Even more dismaying is this post, which I will not quote. I could not help but notice the double-faced nature of that entry. It advocates bombing the hell out of Lebanon (to put it less crudely), justifying such a call by references to anger, followed by a reference to Gandhi. Yet if anger could justify advocating bombing the hell out of entire countries for the killing of 8 soldiers and the kidnapping of another 2, then shouldn’t that also be the case for most Palestinians and many Lebanese, whose lives have been impacted by Israel’s actions? What then? An eye for an eye, then two eyes for an eye, then in response to the two eyes for an eye, four limbs for a limb, and on and on it goes, recursively? Or maybe it’s better to follow Treppenwitz’s suggestion and turn the cedars of Lebanon into matchwood. Now wouldn’t that be a blessing for the settlement enterprise!

It’s 1 am here. I’ve been keeping my ears open for any sounds of jets, and checking Israeli media while writing this. The latest reports (from local media) say that the IAF targeted a bridge in the coastal town of Damour close to Beirut, which cut off phone lines in some areas. Many injuries have been reported in the various strikes, including a hit on an ambulance and the injury of a number of reporters from NewTV and Al-Manar TV (VIEW AT YOUR OWN DISCRETION).

What is next, then? And where does this all end? And if these Palestinian and Lebanese prisoners are merely “security prisoners”, how come their incarceration is creating more insecurity? What are the implications? Should Israel turn the entire Middle East into one big prison and have “peace” its own way? Will that be real peace? Will Israelis go to bed with a clear, happy conscience, that they and their loved ones are safe, for many decades to come, while others’ children rot in prisons and camps, deprived of the most basic resources, water, food, health care. Will that put an end to this seemingly never-ending Israeli whining about how they are the weak, poor, oppressed, victimized, patient observers, David facing off Goliath? Or will there be more? More claims, more refugees (this time from refugee camps), to make way for Treppenwitzes? All this, and not once did I defend HezbAllah’s actions. Why should I? I don’t think it was justified, even if it was a smart, well-planned, effective strategy. If only the same could be said for our neighbours to the south.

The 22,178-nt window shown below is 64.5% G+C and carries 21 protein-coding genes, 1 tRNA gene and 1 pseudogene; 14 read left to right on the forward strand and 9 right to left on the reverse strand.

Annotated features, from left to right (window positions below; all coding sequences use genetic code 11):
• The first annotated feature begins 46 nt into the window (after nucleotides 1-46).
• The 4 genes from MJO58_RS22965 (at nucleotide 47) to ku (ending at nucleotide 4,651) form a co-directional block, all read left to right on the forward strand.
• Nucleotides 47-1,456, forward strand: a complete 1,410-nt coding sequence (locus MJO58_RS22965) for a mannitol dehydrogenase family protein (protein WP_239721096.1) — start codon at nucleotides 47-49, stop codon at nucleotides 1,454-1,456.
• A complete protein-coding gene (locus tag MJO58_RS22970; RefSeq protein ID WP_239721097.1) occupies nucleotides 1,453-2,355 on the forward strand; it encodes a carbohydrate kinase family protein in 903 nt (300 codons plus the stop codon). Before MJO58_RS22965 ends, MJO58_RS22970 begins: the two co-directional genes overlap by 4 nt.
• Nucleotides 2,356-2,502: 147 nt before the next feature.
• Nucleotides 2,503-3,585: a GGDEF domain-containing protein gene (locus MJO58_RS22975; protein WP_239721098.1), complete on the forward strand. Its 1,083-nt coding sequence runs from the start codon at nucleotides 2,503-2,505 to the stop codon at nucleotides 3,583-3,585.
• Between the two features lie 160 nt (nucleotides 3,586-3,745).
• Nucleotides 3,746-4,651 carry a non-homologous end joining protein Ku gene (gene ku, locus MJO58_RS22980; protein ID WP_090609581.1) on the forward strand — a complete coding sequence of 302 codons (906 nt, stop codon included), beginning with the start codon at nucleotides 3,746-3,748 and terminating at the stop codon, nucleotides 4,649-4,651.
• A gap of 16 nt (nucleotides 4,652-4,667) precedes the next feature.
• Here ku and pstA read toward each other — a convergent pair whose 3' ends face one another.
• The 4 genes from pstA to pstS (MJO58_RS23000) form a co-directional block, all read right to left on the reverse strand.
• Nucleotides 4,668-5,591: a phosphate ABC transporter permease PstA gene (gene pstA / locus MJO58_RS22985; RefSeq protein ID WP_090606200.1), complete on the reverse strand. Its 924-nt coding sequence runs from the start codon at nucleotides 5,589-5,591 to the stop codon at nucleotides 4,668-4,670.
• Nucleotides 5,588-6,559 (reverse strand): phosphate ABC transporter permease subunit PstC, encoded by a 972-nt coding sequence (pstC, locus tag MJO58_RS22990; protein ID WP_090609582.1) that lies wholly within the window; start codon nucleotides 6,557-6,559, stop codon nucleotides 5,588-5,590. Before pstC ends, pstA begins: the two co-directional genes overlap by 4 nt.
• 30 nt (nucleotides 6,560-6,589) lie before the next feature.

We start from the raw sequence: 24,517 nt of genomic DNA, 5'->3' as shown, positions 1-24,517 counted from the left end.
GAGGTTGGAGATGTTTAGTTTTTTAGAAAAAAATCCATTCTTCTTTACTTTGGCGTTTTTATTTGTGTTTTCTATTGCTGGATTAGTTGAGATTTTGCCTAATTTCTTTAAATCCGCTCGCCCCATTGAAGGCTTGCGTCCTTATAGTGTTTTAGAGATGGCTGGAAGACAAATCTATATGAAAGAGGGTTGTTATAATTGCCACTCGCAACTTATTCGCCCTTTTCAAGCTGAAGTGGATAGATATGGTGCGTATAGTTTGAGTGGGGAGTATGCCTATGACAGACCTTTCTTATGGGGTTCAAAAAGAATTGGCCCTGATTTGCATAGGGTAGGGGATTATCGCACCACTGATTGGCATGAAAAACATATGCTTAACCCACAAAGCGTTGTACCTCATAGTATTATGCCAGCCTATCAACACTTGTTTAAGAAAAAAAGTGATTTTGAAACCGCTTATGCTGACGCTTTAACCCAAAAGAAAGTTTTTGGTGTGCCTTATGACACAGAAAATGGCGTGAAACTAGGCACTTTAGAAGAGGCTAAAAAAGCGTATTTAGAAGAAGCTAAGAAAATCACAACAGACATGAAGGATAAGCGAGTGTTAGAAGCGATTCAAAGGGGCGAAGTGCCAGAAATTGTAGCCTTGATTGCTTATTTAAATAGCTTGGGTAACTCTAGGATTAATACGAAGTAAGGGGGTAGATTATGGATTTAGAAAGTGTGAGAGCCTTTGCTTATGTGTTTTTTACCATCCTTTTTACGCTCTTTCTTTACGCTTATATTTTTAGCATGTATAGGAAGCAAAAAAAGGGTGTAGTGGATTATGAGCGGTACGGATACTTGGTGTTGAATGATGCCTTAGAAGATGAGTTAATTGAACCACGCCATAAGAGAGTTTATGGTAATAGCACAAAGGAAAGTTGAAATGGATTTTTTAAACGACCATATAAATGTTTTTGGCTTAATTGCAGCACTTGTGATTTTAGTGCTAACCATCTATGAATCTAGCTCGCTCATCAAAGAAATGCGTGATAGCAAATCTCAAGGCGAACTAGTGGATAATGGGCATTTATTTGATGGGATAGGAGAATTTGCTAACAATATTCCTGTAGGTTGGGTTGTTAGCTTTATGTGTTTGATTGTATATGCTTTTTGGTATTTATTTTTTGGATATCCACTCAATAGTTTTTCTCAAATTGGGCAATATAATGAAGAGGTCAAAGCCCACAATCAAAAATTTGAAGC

If we know anything about the Israeli government, the coming days will be very bloody.


4 responses to “Damned if you do and damned if you don’t

  1. Pingback: tygerland.net » Lebanon under siege

  2. What do you think about samir quntar should he be set free

  3. Please contact me as soon as possible. Would like to encourage you to help tell the story of what is happening to the people of Lebanon.

    Mark Schneider

  4. There is an Israeli progressive blog you should know about called Ha-Okets. Unfortunately, it is written in Hebrew which you may not read. As you no doubt know by now, there are very few progressive Israeli English language blogs. I wish there were a way to translate Ha-Okets into Arabic so your Arab readers would understand that there are other voices within Israel that speak with reason & sanity about the conflict.